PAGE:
The Butlerian Jihad : Legends of Dune, Paperback
2.5 out of 5 (4 ratings)


It began in the Time of Tyrants, when ambitious men and women used high-powered computers to seize control of the heart of the Old Empire including Earth itself.

The tyrants translated their brains into mobile mechanical bodies and created a new race, the immortal man-machine hybrids called cymeks.

Then the cymeks' world-controlling planetary computers - each known as Omnius - seized control from their overlords and a thousand years of brutal rule by the thinking machines began.

But their world faces disaster. Impatient with human beings' endless disobedience and the cymeks' continual plotting to regain their power, Omnius has decided that it no longer needs them.

Only victory can save the human race from extermination.


  • Format: Paperback
  • Pages: 624 pages
  • Publisher: Hodder & Stoughton General Division
  • Publication Date:
  • Category: Science fiction
  • ISBN: 9780340823323



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Showing 1 - 4 of 4 reviews.

Review by

As mentioned by another reviewer, Anderson and Brian Herbert are certainly not authors of the calibre of Frank Herbert. They shouldn't be criticised for this however, because few are. Also, as a huge fan of Dune, there was much in these prequels for me to enjoy.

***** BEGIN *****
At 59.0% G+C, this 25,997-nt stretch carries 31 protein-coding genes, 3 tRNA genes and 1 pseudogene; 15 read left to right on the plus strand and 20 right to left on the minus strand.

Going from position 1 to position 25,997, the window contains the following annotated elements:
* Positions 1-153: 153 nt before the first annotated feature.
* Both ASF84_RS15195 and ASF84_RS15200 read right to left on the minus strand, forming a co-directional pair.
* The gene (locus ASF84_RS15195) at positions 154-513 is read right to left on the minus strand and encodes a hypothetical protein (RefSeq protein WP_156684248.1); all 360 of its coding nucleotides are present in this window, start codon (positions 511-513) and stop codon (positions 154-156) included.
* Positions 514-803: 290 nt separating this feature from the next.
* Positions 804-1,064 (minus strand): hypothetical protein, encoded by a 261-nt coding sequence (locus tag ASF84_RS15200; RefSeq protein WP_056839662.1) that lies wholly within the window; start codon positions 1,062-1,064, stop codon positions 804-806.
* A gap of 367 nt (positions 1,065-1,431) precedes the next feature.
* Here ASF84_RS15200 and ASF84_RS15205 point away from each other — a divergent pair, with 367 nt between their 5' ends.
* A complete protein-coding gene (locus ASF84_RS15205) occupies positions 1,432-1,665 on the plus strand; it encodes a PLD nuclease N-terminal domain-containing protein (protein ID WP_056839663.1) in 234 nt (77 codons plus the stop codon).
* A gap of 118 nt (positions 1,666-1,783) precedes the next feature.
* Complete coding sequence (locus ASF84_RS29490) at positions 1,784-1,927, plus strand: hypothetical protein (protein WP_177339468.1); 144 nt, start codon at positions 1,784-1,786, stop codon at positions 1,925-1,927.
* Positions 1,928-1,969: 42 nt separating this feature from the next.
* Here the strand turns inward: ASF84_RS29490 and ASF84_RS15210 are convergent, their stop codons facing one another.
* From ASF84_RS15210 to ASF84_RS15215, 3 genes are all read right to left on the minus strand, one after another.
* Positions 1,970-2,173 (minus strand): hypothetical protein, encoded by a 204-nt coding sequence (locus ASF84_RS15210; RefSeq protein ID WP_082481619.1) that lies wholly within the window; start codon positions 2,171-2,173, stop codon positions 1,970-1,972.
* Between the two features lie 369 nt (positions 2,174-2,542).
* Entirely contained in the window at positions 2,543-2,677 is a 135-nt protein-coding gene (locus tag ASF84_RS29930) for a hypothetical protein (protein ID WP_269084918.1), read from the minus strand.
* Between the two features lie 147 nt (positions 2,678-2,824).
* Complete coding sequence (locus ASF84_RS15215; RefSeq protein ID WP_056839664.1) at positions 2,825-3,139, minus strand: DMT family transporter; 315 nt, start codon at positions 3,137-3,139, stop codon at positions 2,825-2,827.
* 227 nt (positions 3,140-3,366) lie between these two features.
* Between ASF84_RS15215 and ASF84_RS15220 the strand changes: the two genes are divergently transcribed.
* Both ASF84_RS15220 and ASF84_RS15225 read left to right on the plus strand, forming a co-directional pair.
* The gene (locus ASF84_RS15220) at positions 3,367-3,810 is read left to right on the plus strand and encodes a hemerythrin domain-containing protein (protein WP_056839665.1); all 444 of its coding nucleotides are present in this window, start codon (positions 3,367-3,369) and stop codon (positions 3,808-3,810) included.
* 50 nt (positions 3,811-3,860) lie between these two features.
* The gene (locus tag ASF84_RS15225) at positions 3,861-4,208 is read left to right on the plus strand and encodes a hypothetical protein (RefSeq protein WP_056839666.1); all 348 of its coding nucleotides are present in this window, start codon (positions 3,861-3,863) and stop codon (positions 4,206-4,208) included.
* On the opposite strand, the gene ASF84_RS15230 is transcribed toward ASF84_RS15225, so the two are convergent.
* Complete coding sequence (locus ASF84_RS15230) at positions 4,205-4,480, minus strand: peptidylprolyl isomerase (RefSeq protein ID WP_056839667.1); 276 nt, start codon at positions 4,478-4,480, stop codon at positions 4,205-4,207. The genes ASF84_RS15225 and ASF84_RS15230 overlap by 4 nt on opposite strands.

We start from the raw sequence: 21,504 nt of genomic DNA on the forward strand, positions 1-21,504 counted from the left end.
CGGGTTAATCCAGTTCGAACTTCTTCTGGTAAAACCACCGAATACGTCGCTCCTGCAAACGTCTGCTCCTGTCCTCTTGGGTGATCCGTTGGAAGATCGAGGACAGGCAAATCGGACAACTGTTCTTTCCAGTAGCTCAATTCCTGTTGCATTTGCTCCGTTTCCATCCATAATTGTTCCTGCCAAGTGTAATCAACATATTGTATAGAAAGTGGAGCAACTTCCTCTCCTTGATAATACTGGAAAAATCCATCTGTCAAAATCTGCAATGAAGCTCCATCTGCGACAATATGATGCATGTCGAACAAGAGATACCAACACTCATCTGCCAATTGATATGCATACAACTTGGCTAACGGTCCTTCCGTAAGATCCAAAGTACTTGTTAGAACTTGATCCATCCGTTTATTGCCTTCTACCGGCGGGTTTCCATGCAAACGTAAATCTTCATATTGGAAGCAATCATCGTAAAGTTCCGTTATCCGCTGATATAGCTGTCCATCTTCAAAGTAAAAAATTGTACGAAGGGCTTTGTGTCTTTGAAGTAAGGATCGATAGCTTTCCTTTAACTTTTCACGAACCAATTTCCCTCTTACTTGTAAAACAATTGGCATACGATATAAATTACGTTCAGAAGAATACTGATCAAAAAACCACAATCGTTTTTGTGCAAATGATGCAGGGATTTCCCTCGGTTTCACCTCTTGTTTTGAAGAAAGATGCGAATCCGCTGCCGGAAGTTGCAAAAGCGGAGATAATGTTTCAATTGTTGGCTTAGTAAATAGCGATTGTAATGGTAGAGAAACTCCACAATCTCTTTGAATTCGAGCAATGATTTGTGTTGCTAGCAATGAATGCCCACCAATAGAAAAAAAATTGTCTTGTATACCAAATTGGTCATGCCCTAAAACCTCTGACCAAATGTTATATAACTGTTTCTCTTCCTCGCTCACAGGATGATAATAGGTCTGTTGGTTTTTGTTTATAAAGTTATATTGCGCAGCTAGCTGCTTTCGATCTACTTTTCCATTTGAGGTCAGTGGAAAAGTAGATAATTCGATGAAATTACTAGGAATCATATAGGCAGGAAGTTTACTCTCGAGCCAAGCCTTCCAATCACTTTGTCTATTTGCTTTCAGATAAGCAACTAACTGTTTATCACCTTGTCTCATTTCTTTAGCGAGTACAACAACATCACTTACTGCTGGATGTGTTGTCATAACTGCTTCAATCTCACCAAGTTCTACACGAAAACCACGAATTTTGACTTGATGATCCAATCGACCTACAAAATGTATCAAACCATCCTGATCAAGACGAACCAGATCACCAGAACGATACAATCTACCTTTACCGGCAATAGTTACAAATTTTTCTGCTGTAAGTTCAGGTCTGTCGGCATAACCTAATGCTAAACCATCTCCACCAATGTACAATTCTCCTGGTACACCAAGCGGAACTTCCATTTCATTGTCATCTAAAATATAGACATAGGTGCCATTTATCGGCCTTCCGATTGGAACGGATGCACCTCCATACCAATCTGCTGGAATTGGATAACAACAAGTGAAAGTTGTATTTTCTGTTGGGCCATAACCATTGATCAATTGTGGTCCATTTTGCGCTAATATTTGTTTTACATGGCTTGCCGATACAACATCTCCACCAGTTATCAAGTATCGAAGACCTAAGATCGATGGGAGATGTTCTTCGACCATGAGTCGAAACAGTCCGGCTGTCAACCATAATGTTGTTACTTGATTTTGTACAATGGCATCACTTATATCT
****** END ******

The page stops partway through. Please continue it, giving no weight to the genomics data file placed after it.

Review by

This whole series (Legends of Dune) was awful. Flat characterisations with only one characteristic. Twists to the plot with had no foreshadowing and made no sense. I only battled my way through because I had bought them. It's put me off the two authors.

Review by

As other reviews have stated, this is not the most well written of books, and some of the plot holes are pretty hard to ignore. In particular the behaviours of the machine overlords and the idea that humans, reduced to slave status, would have any impact is a stretch. This kind of scenario has been done much better elsewhere.However, this is the world of Dune and for those who loved Dune as kids, as I did, you'll find it easy to forget the difficulties with the novel and just enjoy the exploration of the Dune back-story and the origins of the complex society that Herbert described. For that alone it is well worth a read of any Dune fan, and I for one will happily work my way through the whole series.

Review by

Something of a disappointment, to say the least, when compared with the original Dune saga by Frank Herbert. There is little of Herbert Snr.'s subtlety and complexity here, and it really does seem to be more of a cashing in on the affection in which the original books are held.<br/><br/>That said, it is a workmanlike space opera which is fine as a book to take to the beach: read it, donate it to a charity book shop. (And yet I have kept my copy - damn you, OCD hoarding disorder!)<br/><br/>19/09/10: Need more space on the bookshelf, so this book and I have finally parted company. It's a moment of personal growth!

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